Posted by: Carol | January 18, 2011

Repel All Boarders

This morning we are anchored in a protected bay tucked into an island known as Ile Ouen just across from Canal Woodin. The entire bay is surrounded by mountains with raw red soil (think Georgia clay) exposed under a covering of dark green brush. Yesterday morning after running last minute errands (top off the groceries, return the rental car) we finally were able to leave our hurricane haven at Marina Port du Sud. After a small issue with the autopilot which had suffered the effects of excess moisture from the storm, we cast off our lines and motored out through Baie de l’Orphelinat (Orphanage Bay) and headed for a tiny islet for a lunch break and a snorkel.

We had an uninvited guest attempt to join us for lunch. We discovered a sea snake determinedly ascending the stairs from the swimstep to the aft deck. Don’t ask me why sea snakes seem enamored of sunning themselves on a boat, but this isn’t really an uncommon experience. They are highly poisonous but not aggressive, and their mouths are so tiny they would have to gnaw on your earlobe to actually inject their venom. At least that’s what I’ve always been told – I hope it’s not just a pitch from the Tourism Board! We unceremoniously dumped him back into the sea and followed shortly thereafter for our first snorkel of the New Year.

Unfortunately the two hurricanes have had lingering effects on the sea conditions. Although calm on the surface, the depths are still disturbed from the rough weather. Instead of turquoise water with crystal clarity, the visibility was murky from sediment and blurry from fresh water mixing with the salt and the color more of a bottle green. Much of the abundant coral was freshly broken by the heavy surf of a few days ago. And the water temperature was confused, alternating every few feet between balmy bathwater temps and frigid fingers of unpleasantly cold water stirred up from the deep. Still, there were lots of fish including varieties I hadn’t seen before, also a school of squid and a big sea turtle. After paddling about for awhile we waded in to the shore and hiked the circumference of the island. Good shelling, nesting terns and a couple of unidentified raptors, golden sand edged by palms and pandanus. Hopefully the sea will settle in a few days for better diving conditions.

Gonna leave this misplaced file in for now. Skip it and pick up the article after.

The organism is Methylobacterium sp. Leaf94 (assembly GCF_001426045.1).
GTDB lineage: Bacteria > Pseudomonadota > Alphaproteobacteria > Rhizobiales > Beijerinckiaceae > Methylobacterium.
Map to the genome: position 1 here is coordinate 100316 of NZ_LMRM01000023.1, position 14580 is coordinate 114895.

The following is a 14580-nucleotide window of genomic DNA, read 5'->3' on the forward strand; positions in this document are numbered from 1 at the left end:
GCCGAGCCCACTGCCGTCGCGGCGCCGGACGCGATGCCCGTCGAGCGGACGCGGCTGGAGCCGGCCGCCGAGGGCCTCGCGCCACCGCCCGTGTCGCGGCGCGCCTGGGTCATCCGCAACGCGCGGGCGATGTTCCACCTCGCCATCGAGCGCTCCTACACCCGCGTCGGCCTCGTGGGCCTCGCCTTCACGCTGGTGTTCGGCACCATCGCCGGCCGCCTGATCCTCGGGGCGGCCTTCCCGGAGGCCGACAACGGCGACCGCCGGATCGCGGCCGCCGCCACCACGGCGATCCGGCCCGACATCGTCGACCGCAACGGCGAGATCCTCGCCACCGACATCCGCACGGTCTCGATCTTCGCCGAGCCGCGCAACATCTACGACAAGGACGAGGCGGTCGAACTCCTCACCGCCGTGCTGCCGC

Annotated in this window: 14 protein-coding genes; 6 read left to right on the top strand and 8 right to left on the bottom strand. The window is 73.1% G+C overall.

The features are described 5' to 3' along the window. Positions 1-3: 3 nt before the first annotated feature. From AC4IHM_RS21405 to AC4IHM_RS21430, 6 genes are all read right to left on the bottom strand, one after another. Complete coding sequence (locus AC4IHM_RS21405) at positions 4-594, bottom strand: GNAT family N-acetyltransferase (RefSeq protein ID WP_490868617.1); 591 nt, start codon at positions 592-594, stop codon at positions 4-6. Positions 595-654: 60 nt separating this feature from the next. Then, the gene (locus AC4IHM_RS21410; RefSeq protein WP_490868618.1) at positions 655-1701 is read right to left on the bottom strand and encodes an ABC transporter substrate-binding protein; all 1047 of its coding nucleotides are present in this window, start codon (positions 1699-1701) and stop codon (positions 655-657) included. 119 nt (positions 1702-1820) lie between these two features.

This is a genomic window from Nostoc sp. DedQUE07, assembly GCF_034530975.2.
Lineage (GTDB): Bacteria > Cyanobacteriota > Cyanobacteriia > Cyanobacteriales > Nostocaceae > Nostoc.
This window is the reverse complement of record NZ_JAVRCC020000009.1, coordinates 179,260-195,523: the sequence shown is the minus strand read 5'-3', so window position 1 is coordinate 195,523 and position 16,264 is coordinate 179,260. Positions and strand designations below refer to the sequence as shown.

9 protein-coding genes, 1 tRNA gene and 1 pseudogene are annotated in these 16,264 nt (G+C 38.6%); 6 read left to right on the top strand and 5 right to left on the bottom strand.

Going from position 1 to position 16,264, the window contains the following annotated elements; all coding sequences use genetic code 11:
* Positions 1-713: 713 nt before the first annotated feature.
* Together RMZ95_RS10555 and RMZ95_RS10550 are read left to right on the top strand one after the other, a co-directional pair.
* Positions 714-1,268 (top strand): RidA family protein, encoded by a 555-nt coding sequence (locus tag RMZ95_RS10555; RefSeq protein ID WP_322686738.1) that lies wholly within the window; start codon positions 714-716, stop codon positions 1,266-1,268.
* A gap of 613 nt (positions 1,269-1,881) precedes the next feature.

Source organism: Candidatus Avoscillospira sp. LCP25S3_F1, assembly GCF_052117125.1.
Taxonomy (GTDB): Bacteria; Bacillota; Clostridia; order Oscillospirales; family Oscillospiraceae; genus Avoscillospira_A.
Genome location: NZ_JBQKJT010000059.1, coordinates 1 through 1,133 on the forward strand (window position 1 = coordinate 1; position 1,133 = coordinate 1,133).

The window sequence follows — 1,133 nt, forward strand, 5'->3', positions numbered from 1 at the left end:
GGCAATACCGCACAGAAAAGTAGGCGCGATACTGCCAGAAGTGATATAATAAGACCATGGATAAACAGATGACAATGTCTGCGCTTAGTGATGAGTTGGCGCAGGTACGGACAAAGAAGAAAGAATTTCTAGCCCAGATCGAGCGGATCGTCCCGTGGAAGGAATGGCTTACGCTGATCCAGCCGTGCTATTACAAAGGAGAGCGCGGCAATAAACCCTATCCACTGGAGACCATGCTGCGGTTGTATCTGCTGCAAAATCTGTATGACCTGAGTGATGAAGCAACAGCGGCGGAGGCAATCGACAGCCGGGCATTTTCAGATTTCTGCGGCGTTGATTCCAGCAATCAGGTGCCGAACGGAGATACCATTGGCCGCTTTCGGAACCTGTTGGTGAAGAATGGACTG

We plan a mountain hike today, bushwhacking because there is no trail here. I photo-kayaked early this morning, mostly for the pleasure of absorbing the peaceful pre-dawn atmosphere when the water is glassy calm and the light is just beginning to touch the mountaintops.



  1. SO enjoy your journaling and following your travels….

  2. Great story Carol…. keep’em coming. It is wonderful to have the Internet to stay connected. Keep that satellite working. Cheers.

  3. Great to see you you are out of the weather — for a while we hope!!
    Rufio is at Dr. Shamus’ for his castration!! The days we practiced trailer loading — he was perfect — today trying to get somewhere — it took some time. But we made it!!

  4. Carol, I just love your journal and photos. I feel so fortunate to get to read and see all about your adventures. It’s fabulous. Thanks!! Phyllis

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